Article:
The Anxious Arrival

The first day was every bit of travel hell one can expect, starting with a car ride Grand Rapids and ending 32 hours later in Kathmandu.  I recommend this kind of crammed travel route to no one – it was as awful as I had expected it to be, the worst form of self-torture. This included close to 23 hours in an airplane alone, with a 13 hour flight over the Pacific Ocean.  Saying goodbye to my family wasn’t easy either – there were tears and puffy eyes as I Ieft them in the Chicago airport. The grief hadn’t hit me – quite yet at least.
There were two moments were I was on the verge of mentally losing, including one where I sort of did. The first was 4 hours over the Pacific Ocean, realizing I was still 9 hours away from another 5 hour plane flight. After pushing through another hour of mental anxiety, I recovered and armored up for the rest of the flight.
The second time I nearly (kinda) lost it was in my room the night I arrived. I had slept about only 6 hours in the last two nights and was exhausted, but my mind wouldn’t shut off. The ride from the airport to our guest house was culture shock well at work. I was able to survive customs at the Kathmandu Airport, I wasn’t ready for the barrage of taxi drivers that lay outside. Every person and everything I read warned me about what was going to happen, but it couldn’t stop me from being overwhelmed. I found the man with my nameplate (Kevin Lingell scribbled notebook paper) at about the same time I called out my new American Couchsurfing friend who had been waiting for me. I couldn’t process everything that was going on – fumbling through an abrupt greeting, giving her the mail her parents sent me, and quickly saying goodbye. She was thoughtful enough to have given ne a gift-bag full of goodies. In retrospect I felt bad about it, but my brain was functioning at low capacity.

As I walked over the van, I random man grabbed my suitcase and took it from me the rest of the way. At this point, I had forgotten the warnings about not letting anyone taking it. And he was taking it to my taxi, so I really didn’t give a shit. Well, of course he asked for a tip delivering it… and there goes my first Nepali scam. Oh well, $2 may not be much to me but will make that little baggage snatcher quite happy. I sat in the van trying to make small talk with a young taxi driver next to me, who didn’t really speak English at all. It was a serious of confused faces, but he was nice enough to try. Eventually, my other passenger David arrived – an Aussie who was going to volunteer at one of the projects for RDCP.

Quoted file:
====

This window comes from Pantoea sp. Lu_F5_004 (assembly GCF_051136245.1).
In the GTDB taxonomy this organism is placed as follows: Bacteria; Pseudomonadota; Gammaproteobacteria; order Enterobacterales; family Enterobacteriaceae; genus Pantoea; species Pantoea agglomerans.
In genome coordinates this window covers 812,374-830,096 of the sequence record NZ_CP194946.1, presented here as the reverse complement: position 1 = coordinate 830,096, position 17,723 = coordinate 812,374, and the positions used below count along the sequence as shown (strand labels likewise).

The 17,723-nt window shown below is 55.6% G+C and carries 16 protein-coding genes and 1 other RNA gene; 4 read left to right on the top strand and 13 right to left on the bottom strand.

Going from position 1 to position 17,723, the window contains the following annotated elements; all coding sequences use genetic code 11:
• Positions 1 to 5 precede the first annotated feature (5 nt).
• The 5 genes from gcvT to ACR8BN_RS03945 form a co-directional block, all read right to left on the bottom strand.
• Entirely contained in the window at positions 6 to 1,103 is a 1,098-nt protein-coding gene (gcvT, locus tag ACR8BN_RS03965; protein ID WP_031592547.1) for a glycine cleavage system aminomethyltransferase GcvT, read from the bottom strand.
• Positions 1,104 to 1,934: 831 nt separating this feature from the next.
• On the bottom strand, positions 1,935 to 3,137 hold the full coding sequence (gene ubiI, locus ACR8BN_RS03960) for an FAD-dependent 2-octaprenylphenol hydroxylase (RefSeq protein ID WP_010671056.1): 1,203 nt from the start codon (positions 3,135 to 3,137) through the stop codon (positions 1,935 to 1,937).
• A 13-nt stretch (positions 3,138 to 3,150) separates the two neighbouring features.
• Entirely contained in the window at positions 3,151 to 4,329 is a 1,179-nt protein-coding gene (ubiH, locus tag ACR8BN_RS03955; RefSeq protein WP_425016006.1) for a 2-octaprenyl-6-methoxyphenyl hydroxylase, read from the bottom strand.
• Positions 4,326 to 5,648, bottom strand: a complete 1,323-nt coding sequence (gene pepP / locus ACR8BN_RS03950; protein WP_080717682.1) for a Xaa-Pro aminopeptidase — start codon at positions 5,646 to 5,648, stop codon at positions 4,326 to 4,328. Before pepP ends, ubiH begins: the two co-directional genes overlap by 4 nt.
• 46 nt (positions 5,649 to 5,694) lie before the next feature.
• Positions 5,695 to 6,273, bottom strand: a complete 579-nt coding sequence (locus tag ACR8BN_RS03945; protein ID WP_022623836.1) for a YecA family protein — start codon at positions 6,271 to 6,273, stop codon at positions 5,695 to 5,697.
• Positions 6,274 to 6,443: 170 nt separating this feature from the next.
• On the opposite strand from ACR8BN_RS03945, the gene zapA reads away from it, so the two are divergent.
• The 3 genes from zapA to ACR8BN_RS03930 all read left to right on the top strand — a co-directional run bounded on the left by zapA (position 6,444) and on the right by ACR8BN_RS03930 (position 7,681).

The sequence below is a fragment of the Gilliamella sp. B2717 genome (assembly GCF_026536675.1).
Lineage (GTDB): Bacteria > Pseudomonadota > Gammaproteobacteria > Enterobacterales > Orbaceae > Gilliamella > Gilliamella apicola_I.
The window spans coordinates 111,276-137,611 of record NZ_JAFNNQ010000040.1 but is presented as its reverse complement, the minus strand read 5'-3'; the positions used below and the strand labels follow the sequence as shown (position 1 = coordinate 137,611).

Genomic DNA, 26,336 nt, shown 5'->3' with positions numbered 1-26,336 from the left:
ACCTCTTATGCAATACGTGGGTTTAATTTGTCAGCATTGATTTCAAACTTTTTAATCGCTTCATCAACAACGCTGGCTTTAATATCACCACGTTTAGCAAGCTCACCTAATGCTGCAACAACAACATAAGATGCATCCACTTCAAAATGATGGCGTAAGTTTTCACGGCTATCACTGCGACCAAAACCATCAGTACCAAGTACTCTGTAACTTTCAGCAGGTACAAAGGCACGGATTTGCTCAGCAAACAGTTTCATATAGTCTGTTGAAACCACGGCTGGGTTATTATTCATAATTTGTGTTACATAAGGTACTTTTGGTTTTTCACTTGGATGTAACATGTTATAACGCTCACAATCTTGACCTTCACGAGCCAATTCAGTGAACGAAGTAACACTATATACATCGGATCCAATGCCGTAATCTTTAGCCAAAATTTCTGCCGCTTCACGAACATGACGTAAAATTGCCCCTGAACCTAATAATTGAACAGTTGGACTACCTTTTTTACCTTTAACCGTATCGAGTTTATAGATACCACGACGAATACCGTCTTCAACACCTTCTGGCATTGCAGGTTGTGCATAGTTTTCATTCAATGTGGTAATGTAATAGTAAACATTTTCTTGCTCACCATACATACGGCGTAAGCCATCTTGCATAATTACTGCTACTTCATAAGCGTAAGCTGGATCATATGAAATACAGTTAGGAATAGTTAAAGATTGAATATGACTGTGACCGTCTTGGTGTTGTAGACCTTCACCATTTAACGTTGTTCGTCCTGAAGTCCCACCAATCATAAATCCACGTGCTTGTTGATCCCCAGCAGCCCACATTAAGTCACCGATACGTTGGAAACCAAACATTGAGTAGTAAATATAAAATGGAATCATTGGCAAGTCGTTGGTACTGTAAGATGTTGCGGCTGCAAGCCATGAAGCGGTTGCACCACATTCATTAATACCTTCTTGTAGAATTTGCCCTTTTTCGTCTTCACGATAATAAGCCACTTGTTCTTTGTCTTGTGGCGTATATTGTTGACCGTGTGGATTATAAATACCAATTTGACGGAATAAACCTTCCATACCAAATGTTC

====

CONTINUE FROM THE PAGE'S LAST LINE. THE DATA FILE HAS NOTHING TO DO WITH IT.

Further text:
The drive into Kathmandu was overwhelming for me. There were scary roads, random cows walking the streets, men sleeping under trees, and everything reeked of diesel. It felt like I had just stumbled into hell. My senses and my mind were not on the same page. Settling down for the night, my mind kept running. I felt alone and immediately began to miss everything I had left behind in Michigan – my family and my close friends all so far away. I knew nobody well, and I was in a stake of pure shock. I was looking desperate something to cling to, but found nothing. I was stuck here for 6 months in this terribly frightening and unfamiliar place.
My challenge had worked well, perfect in fact. I pushed myself beyond my limits. I knew this would happen, but was helpless in preventing myself from going through the motions. I wanted this trip to stretch my boundaries and it was already working. For a few moments, several tears leaked out as I released all the stored up panic I had channeled in my chest. It was enough to get me about one hour of relief in the form of a brief slumber. Though I was exhausted, I had survived day one.

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